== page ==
• Contextual insights. In-depth interviews allow researchers to gain insight into the context in which users interact with a product, service, or website. By exploring the respondents' personal backgrounds, experiences, and surroundings, in-depth interviews can provide rich and contextual information. This allows companies to better respond to the wishes and needs of the target group during the development process. 

Disadvantages of Interviews 

  • Time-consuming. In-depth interviews typically require more time and resources compared to, for example, sending out a questionnaire. This can be overcome by conducting the interviews online, and using a platform such as User Sense that can takes the preparatory work around recruiting respondents off your hands. 

  • Limited sample size. Due to the intensive nature of in-depth interviews and the need for in-depth interactions with respondents, sample sizes may be limited. As a result, it is often not possible to generalize the results.  

Focus groups 

Focus groups are meetings where a group of participants, usually 6-10 people, discuss a specific topic under the guidance of a moderator. 

Advantages of focus groups 

  • In-depth insights. Similar to in-depth interviews, focus groups provide an opportunity to gain in-depth insights into participants' opinions, experiences, and perceptions. The interactive setting encourages open discussions and the sharing of personal perspectives, allowing researchers to gather valuable information that is difficult to obtain through other research methods. 

  • Synergy and group dynamics. The group dynamics in focus groups can lead to synergy and new insights. Through the interaction between participants, different points of view, ideas, and suggestions are generated. 

  • Fast results and cost efficiency. Focus groups can be organized and conducted relatively quickly, giving researchers quick access to results. 

Disadvantages of focus groups 

  • Influence of dominant participants. In a focus group, dominant participants can control the discussion and influence the opinions of other participants. This can result in an unbalanced contribution and affect the representativeness of the data. 

  • Social desirability and group thinking. The presence of other participants may cause some participants to adjust their opinions or make their answers socially desirable. This can result in biased data and a lack of honest feedback. 

User testing or usability testing 

User testing, also known as usability testing, concerns end users during the actual use of a product, website, or service. Researchers observe user behaviour and collect quantitative and qualitative data. 


  • Real user experience. Instant insight into how users experience a product. 

  • Pain point identification. Reveals specific issues and bottlenecks in the user experience. 


  • Small sample size. User tests usually involve a limited number of users, which can affect generalizability. 

  • Possible observer bias. The presence of researchers can influence user behavior. 

How to choose the right method for market research? 

Each method has its own place and purpose within market research. When choosing the right research methods, several considerations are made. For example, the research questions, the available budget and time, and the desired depth of the collected data can be considered. For a complete picture, the use of various methods is recommended.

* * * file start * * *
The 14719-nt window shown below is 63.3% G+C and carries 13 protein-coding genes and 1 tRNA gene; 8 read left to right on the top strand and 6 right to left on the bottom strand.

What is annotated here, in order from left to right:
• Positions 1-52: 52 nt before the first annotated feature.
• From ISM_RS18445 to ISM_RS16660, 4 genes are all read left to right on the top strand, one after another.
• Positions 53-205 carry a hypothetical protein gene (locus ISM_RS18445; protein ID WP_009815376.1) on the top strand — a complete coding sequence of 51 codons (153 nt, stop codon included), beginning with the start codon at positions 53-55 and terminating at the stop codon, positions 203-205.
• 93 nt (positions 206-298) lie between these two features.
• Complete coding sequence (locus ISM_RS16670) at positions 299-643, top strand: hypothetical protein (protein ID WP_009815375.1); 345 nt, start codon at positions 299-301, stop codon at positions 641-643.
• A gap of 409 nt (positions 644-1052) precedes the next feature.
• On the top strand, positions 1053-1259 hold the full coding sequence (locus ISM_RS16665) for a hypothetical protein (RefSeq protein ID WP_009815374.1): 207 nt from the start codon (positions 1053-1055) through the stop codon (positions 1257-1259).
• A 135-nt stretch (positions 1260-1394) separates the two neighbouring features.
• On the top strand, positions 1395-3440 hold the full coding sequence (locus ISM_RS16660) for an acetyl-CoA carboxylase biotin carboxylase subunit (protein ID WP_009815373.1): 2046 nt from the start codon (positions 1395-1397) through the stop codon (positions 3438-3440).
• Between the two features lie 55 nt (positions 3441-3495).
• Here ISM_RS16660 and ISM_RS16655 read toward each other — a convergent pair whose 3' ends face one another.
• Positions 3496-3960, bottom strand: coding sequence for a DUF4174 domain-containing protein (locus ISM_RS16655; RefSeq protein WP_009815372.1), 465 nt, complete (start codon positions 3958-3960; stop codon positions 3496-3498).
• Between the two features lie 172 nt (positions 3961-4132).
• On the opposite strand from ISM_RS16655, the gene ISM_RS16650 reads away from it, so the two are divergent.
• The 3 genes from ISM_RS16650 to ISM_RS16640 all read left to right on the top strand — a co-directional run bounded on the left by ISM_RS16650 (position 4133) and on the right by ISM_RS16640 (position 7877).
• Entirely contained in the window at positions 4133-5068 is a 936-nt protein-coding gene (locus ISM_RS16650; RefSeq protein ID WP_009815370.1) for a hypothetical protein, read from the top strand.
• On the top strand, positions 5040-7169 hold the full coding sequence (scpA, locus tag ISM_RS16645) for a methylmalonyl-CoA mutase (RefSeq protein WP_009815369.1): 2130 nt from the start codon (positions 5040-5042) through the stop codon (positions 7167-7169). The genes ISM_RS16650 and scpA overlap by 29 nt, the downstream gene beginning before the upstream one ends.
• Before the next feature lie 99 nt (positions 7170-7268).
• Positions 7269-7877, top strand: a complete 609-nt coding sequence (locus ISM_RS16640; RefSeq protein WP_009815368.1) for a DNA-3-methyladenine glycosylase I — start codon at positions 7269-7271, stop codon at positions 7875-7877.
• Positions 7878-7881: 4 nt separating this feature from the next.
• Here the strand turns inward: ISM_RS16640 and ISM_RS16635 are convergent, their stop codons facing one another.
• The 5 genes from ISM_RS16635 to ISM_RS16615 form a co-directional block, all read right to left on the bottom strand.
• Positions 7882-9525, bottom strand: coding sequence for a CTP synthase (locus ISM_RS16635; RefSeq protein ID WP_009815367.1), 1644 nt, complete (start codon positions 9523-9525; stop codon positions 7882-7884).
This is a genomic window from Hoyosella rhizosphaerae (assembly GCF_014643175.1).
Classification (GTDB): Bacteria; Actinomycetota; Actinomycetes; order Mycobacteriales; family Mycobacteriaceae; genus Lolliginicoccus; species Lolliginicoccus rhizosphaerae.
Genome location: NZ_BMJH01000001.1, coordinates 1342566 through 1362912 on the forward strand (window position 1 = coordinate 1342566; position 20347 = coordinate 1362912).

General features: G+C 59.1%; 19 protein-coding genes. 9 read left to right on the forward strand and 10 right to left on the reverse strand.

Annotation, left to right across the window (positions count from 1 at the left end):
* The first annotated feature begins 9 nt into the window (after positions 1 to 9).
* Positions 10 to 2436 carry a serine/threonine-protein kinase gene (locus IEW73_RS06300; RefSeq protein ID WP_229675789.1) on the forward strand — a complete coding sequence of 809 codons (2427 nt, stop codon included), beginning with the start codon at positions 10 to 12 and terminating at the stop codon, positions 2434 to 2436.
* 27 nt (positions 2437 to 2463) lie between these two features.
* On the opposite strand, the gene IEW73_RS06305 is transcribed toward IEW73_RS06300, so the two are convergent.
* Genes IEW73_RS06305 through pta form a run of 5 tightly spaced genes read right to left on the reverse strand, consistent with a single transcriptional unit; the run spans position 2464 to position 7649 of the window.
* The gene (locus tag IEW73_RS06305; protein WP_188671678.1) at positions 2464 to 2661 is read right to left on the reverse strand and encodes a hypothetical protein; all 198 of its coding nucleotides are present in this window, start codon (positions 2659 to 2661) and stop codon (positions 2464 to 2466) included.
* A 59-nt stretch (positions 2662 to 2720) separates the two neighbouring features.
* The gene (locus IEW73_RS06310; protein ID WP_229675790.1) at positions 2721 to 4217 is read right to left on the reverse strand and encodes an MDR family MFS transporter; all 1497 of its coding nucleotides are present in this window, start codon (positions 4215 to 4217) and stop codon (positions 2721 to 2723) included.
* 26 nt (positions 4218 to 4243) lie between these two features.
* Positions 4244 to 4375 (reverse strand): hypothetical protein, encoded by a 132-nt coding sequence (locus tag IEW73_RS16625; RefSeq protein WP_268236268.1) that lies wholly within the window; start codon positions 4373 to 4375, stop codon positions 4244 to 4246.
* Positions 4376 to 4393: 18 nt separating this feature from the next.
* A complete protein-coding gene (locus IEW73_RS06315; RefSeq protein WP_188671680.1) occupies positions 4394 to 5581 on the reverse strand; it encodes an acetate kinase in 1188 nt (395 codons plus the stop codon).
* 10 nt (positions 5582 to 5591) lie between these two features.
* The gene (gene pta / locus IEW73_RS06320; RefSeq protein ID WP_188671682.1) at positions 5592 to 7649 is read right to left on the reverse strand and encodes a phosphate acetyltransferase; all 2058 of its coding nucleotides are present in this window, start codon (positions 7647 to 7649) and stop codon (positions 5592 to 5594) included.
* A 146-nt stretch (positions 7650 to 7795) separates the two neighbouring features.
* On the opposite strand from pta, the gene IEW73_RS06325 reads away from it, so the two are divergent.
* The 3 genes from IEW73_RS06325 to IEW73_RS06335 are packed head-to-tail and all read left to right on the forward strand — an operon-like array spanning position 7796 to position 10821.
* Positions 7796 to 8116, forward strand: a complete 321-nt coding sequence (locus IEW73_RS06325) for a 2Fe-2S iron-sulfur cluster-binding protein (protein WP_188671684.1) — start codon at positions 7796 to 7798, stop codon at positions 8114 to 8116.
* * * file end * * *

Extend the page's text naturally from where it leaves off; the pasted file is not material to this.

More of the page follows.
Step-by-step plan for conducting market research

Do you want to conduct your own market research? With this step-by-step plan, we will help you on your way. 

Step 1: Determine the goal and research questions 

Before you begin, you need to be clear about the purpose of the study and the specific question or questions you want to answer. Whether it's understanding customer needs, evaluating the competition, or testing a new product, a clearly formulated research question will help you conduct effective market research. 

Step 2: Define the target audience 

Create a clear profile of what your target audience looks like and consider dividing it into different segments. It is important to do this before you determine the research design, because the target group can influence the preferred research methods. 

Step 3: Choose the research methods 

Select the most appropriate methods for your research. Depending on your goal and research question, you can choose qualitative or quantitative methods, primary or secondary research, or a combination of both. Consider surveys, interviews, focus groups, user testing, online analytics, social media monitoring, or other appropriate methods. 

Step 4: Design the research tool 

Once you've decided which methods you're going to use, design the instrument you'll use to collect data. For surveys, this means formulating clear questions, for interviews, preparing an interview guide, and for focus groups, preparing themes and questions. 

Step 5: Recruit respondents and conduct research 

Recruit respondents to conduct the survey. Make sure you're consistent in giving everyone the same instructions, so that the results are reliable. Be flexible and be prepared to adjust the process if necessary. 

Stap 6: Analyse 

Once collected, analyse the data thoroughly. Make sure to plan your analyses in advance. Use statistical methods for quantitative data, and thematic analysis for qualitative data. Identify patterns, trends, and insights that answer your research question. 

Step 7: Conclusions and recommendations 

Based on the analysis, you draw conclusions. What does the data say about the market, your target audience, and your products or services? Formulate recommendations for strategic decision-making based on the insights you've gained. 

Step 8: Report the results 

Communicate the results of your market research clearly and concisely. Make use of visual elements such as charts and tables to highlight key findings. Present the information in an understandable form for all stakeholders. 

Step 9: Implement and evaluate 

Implement the recommendations in your business strategy and track the effects. Regularly evaluate whether the measures taken are producing the desired results. If necessary, adjust your strategy based on new information or changing market conditions. 

Market research examples and templates 

Conducting market research and looking for a market research example? Then use our sample documents and templates for free. 

Market research sample questions for surveys, interviews, focus groups and user tests 

Market research sample research report 

Market research example

An example of a Dutch company that uses market research effectively is Mijndomein. For example, they conducted a survey among 300 respondents to determine how they compare to direct competitors. Want to know more about this market research? Read our case study.